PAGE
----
Dirty Engines From China Pollute U.S. Air
WASHINGTON _ With costly new anti-pollution rules looming for lawn mowers, boat engines and many other small motorized devices, U.S. manufacturers are pressing the government to halt the imports of “dirty” equipment from China.
The Environmental Protection Agency and U.S. customs agents already have stepped up enforcement efforts, seizing or turning away thousands of motorcycles, generators, water pumps and other Asian-made outdoor power equipment illegally imported under existing rules.
“We see everybody from major corporations to mom-and-pop stores trying to import everything from generators to chain saws to weed-whackers to ATVs,” said Adam Kushner, the EPA’s director of air enforcement. “If it moves and blows smoke, it’s being imported.”
The stakes are about to grow higher for U.S. and foreign manufacturers alike. A new EPA regimen of rules for small engines will require catalytic converters and other design changes aimed at reducing exhaust pollutants by millions of pounds in coming years.
With the rules due out in July, American manufacturers are mounting a late campaign pressuring the government to step up enforcement of the Clean Air Act at American borders and write in provisions to discourage the arrival of more polluting equipment.
The recent flood of Chinese imports, legal and otherwise, presents competitive threats for U.S. companies such as Milwaukee-based Briggs & Stratton. Last year, Briggs, which has two plants in China, closed its Rolla, Mo., gasoline engine manufacturing plant, which employed 800 people.
The company’s other Missouri plant is in Poplar Bluff.
“The tip of the iceberg,” was how Briggs & Stratton described a recent government seizure of imported equipment in a letter last month to the EPA demanding better enforcement.
Briggs, John Deere, Stihl and other companies with American plants are pushing the EPA to insert liability provisions, registration requirements and other wording in the new rule as a means stem the flow of Chinese equipment.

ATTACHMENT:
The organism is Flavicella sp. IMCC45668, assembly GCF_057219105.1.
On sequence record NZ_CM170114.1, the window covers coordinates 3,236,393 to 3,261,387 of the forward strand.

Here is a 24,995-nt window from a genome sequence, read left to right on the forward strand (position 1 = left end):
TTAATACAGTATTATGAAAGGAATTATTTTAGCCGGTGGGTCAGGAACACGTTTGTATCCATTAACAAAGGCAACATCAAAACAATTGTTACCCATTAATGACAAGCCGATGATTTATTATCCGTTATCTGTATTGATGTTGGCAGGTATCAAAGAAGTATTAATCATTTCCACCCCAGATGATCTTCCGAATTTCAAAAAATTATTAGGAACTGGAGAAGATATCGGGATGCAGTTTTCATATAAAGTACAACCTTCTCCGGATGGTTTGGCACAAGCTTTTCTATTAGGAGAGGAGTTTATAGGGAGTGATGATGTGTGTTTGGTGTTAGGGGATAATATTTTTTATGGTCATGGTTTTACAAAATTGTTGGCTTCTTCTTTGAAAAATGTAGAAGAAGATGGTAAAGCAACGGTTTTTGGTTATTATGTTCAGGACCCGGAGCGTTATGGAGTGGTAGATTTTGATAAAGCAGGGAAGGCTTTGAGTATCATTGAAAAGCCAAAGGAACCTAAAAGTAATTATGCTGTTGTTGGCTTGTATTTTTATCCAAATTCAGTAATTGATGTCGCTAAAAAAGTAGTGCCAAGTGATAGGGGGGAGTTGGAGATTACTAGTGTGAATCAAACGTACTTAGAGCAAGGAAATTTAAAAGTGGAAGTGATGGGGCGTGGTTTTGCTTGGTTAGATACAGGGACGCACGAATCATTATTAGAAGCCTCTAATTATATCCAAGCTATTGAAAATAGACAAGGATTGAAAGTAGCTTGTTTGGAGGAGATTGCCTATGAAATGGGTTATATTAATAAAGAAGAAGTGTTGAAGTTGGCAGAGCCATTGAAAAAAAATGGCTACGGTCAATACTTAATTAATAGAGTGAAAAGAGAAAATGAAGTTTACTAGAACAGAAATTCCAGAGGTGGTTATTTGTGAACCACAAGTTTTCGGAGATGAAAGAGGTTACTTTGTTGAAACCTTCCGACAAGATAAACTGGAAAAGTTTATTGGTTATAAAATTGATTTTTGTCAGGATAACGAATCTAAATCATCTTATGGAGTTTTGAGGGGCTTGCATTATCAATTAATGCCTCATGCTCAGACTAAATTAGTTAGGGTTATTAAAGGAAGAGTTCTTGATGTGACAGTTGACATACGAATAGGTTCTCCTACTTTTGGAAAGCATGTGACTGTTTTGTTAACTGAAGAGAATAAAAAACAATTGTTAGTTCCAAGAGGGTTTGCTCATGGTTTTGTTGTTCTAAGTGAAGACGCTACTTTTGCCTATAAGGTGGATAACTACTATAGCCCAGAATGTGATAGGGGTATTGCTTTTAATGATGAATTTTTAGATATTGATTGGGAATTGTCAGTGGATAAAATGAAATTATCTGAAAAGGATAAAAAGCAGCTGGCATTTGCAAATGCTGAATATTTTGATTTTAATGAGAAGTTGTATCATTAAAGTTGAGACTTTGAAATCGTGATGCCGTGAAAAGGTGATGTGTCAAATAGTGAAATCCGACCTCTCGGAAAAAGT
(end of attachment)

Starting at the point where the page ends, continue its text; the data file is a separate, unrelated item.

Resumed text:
John Foster, product compliance manager for Stihl Inc., noted in his recent letter to the EPA that his company invests millions of dollars to comply with EPA rules. But foreign manufacturers, he wrote, “are becoming ever more sophisticated and brazen as they implement fraudulent schemes” to avoid such costs.
Foster’s company had reason to be pleased when the EPA closed a major case this spring. A Taiwanese manufacturer and three U.S. companies accused of importing 200,000 dirty-engine chain saws agreed to pay a $2 million civil penalty.
But it fell short of a complete victory: The chain saws already had been sold across the country, some by Sears, a failure that will result in 268 tons of carbon emissions pumped into the air during the saws’ lifetimes.
“Unless they are caught by U.S. Customs before they enter the United States, there’s a good chance that they will hit the market,” Foster said in an interview.
As with such problematic Chinese imports as tainted seafood, poisonous toothpaste and leaded toys, the arrival of dirty small engines is a recent problem.
Five years ago, the EPA had no cases stemming from illegal Chinese equipment arriving at U.S. borders. But by 2005, 44 of the 50 EPA dirty-engine import cases were Chinese.
That trend has continued, and most of the recent cases settled by the government also involved Chinese imports, EPA officials said. Among them were two cases this spring that prevented distribution of more than 700 motorcycles and ATVs that arrived illegally at East Coast ports.
The rising tide of Chinese imports has much to do with the ease of conducting commerce over the Internet, officials say. Simply by supplying a credit card number, a company, broker or an individual can arrange for the arrival of a shipping container of equipment at any U.S. port from China’s burgeoning manufacturing sector.
The new EPA emission regulations will increase the burden on border agents to intercept those dirty engines. The long-debated rules evolved after a successful effort by Sen. Christopher “Kit” Bond, R-Mo., to prevent states from adopting California’s strict rules. Bond argued that the emission rules would be an unfair burden on U.S. manufacturers.
Three years later, the American companies are supporting the new rules and making investments to meet them despite concerns that noncomplying imports will have an unfair market advantage.
EPA officials declined to discuss what specific wording might be written into the regulations but said by e-mail that “we intend to include discussion and new provisions in the upcoming final rule to further address this issue.”
Environmental advocates such as Frank O’Donnell, of the nonprofit Clean Air Watch in Washington, are supporting the industry’s demand after battling manufacturers for years over the scope of the rule.
All those dirty Chinese engines, O’Donnell said, “are a significant source of our smog.”
(c) 2008, St. Louis Post-Dispatch.
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